September 11, 2001 By Amanda Mei

On the morning of Tuesday, September 11, 2001, 19 members of the Islamic terrorist group al-Qaeda carried out four separate but coordinated attacks on the United States. They hijacked four planes, crashing two into the Twin Towers in New York City, one into the Pentagon in Virginia, and the last into a field in Pennsylvania. The attack has forever changed U.S. security policies and has caused ripple effects across the world.

The World Trade Center in 1975

In the deadliest international terrorist attack in history, 2997 people were killed, and over 6000 others were injured. The attack caused the United States $3 trillion in total costs, including $10 billion in infrastructure and property damage.

The North and South Towers of the World Trade Center burst into flames after being hit.

WHY? The Islamic terrorist group al-Qaeda sought to destroy targets that symbolized America's economic success, military power, and prosperity. They hoped to instill fear and weaken America's status, furthering their own goals in the Middle East. Other causes include al-Qaeda's anger over the United States' support for Israel, anger over the United States' military presence in the Middle East, and usage of the United States as "collateral damage in a civil war within the world of political Islam".

"Bin Laden’s followers consider themselves an island of true believers surrounded by a sea of iniquity and think that the future of religion itself, and therefore the world depends on them and their battle." - Michael Scott Doran, Middle East scholar
Aerial view of the wreckage.

The 9/11 attacks have prompted new, harsher security measures in the United States and towards those from foreign countries.

"America’s involvement in the War on Terror — prompted by the 9/11 terrorist attacks — resulted in a dramatic change in our nation’s attitudes and concerns about safety and vigilance." - Matthew Green
TSA screening at airports.

The United States engaged in more military operations in the Middle East, spurring rebellions and warfare throughout the region.

"Any nation that continues to harbor or support terrorism will be regarded by the United States as a hostile regime.” - President George W. Bush
  • Congress passed the Authorization for Use of Military Force Against Terrorists, allowing "necessary and appropriate force" against those involved in the attacks or those associated with the terrorists.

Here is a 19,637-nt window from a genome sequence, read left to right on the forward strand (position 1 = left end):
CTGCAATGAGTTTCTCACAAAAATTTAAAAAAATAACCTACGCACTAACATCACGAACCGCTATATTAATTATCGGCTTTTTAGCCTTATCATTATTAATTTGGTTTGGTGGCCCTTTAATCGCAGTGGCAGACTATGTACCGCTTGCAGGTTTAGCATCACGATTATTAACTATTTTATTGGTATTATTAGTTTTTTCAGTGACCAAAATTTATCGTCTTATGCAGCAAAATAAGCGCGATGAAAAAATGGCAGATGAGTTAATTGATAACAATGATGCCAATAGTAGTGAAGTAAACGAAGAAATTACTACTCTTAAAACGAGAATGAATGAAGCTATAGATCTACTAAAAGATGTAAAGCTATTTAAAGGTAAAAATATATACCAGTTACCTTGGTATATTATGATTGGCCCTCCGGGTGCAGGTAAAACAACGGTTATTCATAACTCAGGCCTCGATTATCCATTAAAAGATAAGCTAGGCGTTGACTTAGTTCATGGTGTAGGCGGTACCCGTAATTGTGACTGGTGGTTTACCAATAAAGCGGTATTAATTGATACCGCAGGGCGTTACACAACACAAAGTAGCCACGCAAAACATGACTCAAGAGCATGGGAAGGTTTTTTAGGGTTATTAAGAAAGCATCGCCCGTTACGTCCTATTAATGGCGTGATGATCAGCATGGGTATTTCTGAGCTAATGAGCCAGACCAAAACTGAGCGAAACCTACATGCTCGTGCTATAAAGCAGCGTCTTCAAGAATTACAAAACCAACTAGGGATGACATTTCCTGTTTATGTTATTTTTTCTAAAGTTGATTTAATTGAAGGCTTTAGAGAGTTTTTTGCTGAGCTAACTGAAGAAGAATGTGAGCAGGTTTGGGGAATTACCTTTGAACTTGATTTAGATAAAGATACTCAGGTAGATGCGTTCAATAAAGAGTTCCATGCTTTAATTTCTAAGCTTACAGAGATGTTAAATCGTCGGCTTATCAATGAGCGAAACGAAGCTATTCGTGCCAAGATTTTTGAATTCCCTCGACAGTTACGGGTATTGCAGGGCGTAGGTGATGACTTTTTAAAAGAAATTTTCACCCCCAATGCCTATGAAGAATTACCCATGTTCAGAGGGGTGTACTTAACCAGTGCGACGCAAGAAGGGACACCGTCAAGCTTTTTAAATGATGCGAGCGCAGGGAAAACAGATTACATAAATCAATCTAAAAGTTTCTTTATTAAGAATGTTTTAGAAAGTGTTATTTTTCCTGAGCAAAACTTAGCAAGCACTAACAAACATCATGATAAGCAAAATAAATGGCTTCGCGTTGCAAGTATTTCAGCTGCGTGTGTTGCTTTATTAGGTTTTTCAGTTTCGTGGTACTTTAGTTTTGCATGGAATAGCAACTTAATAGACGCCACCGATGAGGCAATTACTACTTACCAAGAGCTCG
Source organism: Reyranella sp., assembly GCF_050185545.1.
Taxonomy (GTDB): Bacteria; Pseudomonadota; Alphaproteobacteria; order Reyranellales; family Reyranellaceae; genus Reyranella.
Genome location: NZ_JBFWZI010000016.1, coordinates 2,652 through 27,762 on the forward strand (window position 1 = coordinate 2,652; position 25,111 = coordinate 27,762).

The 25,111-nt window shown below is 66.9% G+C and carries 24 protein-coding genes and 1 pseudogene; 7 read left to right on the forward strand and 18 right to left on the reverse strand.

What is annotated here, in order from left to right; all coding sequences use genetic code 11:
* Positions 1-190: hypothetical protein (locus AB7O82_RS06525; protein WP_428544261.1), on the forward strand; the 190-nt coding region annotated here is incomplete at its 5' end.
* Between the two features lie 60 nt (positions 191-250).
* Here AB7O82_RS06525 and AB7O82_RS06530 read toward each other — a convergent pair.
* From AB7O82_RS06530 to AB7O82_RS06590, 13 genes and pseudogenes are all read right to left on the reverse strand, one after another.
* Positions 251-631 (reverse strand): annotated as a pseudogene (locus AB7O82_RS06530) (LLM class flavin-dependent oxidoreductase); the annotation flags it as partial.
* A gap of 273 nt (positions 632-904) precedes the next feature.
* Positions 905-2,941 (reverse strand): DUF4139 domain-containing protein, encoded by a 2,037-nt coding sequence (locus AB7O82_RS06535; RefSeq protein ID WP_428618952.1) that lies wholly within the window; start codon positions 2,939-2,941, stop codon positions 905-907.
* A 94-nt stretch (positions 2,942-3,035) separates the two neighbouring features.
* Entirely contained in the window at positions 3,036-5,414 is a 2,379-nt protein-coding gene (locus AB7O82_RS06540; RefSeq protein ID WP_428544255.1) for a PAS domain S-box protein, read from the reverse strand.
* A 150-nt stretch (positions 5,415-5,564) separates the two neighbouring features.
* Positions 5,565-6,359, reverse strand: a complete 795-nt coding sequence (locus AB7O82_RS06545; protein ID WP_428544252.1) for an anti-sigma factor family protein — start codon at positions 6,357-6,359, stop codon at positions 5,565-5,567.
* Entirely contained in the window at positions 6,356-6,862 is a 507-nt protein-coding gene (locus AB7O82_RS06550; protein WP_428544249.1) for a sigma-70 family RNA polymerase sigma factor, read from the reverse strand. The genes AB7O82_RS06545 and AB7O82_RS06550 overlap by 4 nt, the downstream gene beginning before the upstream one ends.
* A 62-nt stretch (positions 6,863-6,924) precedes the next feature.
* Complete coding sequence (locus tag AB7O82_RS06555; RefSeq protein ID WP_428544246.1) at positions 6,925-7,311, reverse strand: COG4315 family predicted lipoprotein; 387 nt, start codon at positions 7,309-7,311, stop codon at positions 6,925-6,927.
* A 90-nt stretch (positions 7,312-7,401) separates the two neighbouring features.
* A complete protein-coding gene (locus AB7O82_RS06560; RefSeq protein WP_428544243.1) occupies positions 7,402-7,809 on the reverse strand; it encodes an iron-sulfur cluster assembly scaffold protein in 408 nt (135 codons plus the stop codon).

• Because al-Qaeda trained in Afghanistan and claimed responsibility for the attacks, the U.S. insisted that the Taliban hand over the terrorists and close training camps. The Taliban refused, prompting the War in Afghanistan, the longest war in U.S. history.
  • The U.S. invaded Iraq due to Sadam's Hussein's support of terrorism. Iraq has become more volatile, with the onset of ISIS.
  • Many countries offered condolences and solidarity to the United States. They also introduced anti-terrorism legislation and arrested suspected terrorists.
  • Animosity towards Muslims has grown, accompanied with hate crimes.
United States' military forces in Afghanistan

Despite this horrific tragedy, the United States seeks to recuperate and honor the memories of the fallen. A memorial has been erected at the World Trade Center site, both commemorating the victims and offering the hope and rebirth.

“Terrorist attacks can shake the foundations of our biggest buildings, but they cannot touch the foundation of America. These acts shatter steel, but they cannot dent the steel of American resolve.” - George W. Bush
9/11 Memorial
"Time is passing. Yet, for the United States of America, there will be no forgetting September the 11th. We will remember every rescuer who died in honor. We will remember every family that lives in grief. We will remember the fire and ash, the last phone calls, the funerals of the children." – President George W. Bush
The names of the fallen at the 9/11 Memorial


Created with images by Aurusdorus - "new york new jersey jersey" • The U.S. Army - "afghanistan" • slgckgc - "9/11 Memorial" • katielips - "9/11 Memorial"

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